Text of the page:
Even at 73 years young, Martin Scorsese remains one of the most prolific directors in the entire industry, and will soon be prepping for the release of 17th century epic Silence later this year. But if there’s one project that consistently feels like ‘the one that got away’ for Scorsese, it’s The Irishman, a big-screen rendition of Charles Brandt’s true-crime novel I Heard You Paint Houses.
Boasting many of the gangster tenets that Scorsese is celebrated for – think The Departed, Goodfellas or Casino – late last year it was confirmed that the filmmaker had set sights on Robert De Niro, Al Pacino and Joe Pesci, and though the latter actor later decided to pass up the chance to reunite with Scorsese, it appears that The Irishman has finally settled on a start date.
At least, that’s according to production designer and long-time Scorsese collaborator Dante Ferretti, who told Variety that although Silence remains the priority in this moment, conversations are ongoing as to when the cameras can start rolling on The Irishman.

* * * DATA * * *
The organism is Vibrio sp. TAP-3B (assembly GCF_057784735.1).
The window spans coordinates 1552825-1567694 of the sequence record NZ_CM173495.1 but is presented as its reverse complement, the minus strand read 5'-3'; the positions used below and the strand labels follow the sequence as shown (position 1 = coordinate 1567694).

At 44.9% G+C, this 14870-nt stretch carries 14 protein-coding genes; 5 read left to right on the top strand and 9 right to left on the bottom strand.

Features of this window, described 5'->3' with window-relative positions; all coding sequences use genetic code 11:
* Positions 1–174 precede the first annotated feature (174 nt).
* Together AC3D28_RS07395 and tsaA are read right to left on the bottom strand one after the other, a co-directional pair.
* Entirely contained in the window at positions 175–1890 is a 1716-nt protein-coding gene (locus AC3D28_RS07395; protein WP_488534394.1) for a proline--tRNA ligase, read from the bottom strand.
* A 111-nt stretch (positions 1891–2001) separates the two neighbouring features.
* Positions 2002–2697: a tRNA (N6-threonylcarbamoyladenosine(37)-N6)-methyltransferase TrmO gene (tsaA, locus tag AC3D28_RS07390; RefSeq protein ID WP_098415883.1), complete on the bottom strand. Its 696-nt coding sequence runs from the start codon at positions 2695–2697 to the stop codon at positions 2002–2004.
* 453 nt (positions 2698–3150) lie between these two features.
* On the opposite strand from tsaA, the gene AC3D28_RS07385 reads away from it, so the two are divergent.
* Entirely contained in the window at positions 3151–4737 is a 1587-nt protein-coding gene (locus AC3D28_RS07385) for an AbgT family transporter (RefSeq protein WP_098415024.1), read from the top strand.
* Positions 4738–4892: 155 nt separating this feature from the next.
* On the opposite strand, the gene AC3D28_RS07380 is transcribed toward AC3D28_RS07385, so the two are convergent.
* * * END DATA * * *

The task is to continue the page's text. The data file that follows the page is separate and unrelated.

“We’ve talked about it; but we still have to see when and how it will be shot. I never say ‘I’m doing to do this or that’ until it’s signed. Theoretically we’ve talked about shooting this film next year in February or March,” he said.
If Ferretti’s estimations hold true, it would align with previous rumors suggesting The Irishman is eyeing a 2018 release date. Gangs of New York scribe Steve Zaillian is still attached to adapt Brandt’s page-turner, one which chronicles the deathbed story of mob hitman Frank “The Irishman” Sheeran, who developed a reputation on the streets once it emerged that he held insider knowledge relating to the disappearance and subsequent death of Jimmy Hoffa.
We’ll be keeping track of The Irishman as it nears a production start, whenever that may be. Silence, meanwhile, opens via limited release on December 23 and stars Liam Neeson, Adam Driver and Andrew Garfield.